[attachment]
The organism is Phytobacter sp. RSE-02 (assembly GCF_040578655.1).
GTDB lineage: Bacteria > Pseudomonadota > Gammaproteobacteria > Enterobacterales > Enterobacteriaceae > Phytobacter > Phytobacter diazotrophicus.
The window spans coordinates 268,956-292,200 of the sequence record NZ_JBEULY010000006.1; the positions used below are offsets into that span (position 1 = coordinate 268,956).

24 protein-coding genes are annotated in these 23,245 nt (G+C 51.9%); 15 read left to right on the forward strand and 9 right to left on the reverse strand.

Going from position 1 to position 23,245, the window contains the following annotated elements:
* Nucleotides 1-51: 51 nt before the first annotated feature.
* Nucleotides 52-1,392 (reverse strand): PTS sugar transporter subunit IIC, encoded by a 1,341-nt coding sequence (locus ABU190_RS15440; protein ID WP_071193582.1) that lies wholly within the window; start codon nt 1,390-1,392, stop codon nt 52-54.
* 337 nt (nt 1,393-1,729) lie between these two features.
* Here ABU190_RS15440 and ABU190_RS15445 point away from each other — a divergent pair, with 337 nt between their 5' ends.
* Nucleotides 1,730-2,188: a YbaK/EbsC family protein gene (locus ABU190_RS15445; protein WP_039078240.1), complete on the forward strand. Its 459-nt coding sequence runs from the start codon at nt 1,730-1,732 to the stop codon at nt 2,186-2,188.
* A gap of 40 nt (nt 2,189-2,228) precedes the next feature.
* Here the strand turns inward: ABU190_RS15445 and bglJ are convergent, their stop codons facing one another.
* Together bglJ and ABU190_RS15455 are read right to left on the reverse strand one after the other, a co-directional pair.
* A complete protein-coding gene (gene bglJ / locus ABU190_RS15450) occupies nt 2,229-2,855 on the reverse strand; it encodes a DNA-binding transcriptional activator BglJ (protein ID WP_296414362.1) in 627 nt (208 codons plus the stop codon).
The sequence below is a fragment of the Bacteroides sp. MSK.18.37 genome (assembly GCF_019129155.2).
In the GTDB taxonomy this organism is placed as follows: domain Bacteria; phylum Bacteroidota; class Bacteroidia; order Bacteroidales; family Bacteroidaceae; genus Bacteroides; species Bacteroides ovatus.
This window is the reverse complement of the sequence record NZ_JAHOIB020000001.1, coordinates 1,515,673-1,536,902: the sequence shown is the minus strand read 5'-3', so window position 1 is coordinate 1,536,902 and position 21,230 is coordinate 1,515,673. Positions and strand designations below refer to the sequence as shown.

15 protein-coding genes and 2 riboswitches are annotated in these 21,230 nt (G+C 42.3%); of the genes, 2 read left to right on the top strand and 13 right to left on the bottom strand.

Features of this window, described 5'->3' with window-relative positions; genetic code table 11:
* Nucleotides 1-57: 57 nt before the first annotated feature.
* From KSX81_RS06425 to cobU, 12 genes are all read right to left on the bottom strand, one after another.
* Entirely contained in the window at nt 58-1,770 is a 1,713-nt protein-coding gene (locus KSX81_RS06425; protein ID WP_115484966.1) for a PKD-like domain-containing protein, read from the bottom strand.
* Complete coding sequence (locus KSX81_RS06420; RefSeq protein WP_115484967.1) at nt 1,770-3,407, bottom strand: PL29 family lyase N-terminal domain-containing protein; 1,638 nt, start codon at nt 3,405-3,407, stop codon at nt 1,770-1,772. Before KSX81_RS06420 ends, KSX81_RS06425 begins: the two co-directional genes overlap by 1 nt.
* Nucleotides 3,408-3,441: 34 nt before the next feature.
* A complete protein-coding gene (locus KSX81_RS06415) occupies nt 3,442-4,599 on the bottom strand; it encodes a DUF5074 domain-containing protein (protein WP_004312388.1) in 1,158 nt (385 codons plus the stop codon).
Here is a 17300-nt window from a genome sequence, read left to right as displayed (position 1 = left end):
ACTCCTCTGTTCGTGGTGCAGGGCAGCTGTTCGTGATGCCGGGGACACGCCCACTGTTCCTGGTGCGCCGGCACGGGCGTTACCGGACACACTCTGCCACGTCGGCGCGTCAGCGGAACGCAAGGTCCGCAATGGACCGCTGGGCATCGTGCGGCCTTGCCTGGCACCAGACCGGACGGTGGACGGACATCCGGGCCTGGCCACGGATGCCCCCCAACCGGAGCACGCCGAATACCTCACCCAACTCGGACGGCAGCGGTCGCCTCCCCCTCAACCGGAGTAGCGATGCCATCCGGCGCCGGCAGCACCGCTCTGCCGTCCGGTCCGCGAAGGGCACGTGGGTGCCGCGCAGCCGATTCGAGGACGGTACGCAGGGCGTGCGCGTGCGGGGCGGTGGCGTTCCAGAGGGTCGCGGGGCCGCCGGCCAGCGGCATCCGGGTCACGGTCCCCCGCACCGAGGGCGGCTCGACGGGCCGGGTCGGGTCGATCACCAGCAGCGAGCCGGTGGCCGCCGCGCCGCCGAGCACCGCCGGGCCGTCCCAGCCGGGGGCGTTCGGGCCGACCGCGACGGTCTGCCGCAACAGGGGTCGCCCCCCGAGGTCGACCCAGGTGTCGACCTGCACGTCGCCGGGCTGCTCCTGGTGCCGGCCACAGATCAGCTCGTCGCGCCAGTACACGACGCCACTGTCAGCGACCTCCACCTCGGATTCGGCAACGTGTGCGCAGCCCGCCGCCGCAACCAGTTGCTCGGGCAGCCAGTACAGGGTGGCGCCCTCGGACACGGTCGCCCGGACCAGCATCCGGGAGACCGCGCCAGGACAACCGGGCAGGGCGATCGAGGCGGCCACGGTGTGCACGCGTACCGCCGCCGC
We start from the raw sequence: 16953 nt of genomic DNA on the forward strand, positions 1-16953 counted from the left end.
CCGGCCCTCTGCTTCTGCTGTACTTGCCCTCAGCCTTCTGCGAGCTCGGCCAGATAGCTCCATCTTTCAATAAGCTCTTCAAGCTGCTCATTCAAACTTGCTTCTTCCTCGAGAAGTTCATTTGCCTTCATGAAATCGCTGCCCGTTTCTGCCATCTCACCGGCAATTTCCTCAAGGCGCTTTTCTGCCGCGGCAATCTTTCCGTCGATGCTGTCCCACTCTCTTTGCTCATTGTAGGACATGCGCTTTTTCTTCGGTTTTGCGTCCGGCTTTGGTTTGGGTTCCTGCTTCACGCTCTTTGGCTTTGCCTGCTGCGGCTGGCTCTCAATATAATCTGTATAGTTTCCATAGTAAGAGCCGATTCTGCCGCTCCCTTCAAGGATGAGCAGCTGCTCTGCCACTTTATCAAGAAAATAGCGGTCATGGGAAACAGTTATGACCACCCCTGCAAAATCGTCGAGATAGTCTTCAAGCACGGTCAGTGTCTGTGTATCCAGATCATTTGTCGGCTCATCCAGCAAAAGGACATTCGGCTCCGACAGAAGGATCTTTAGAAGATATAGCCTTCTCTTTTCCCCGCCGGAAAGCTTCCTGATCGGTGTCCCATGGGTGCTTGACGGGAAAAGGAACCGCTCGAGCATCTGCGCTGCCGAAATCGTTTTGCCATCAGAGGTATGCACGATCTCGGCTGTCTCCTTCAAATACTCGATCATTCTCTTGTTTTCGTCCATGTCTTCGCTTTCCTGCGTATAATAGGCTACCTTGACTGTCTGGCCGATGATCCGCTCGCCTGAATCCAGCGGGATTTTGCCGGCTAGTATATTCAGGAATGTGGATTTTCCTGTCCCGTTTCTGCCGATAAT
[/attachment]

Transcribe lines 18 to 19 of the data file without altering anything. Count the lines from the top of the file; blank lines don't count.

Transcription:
15 protein-coding genes and 2 riboswitches are annotated in these 21,230 nt (G+C 42.3%); of the genes, 2 read left to right on the top strand and 13 right to left on the bottom strand.

Features of this window, described 5'->3' with window-relative positions; genetic code table 11: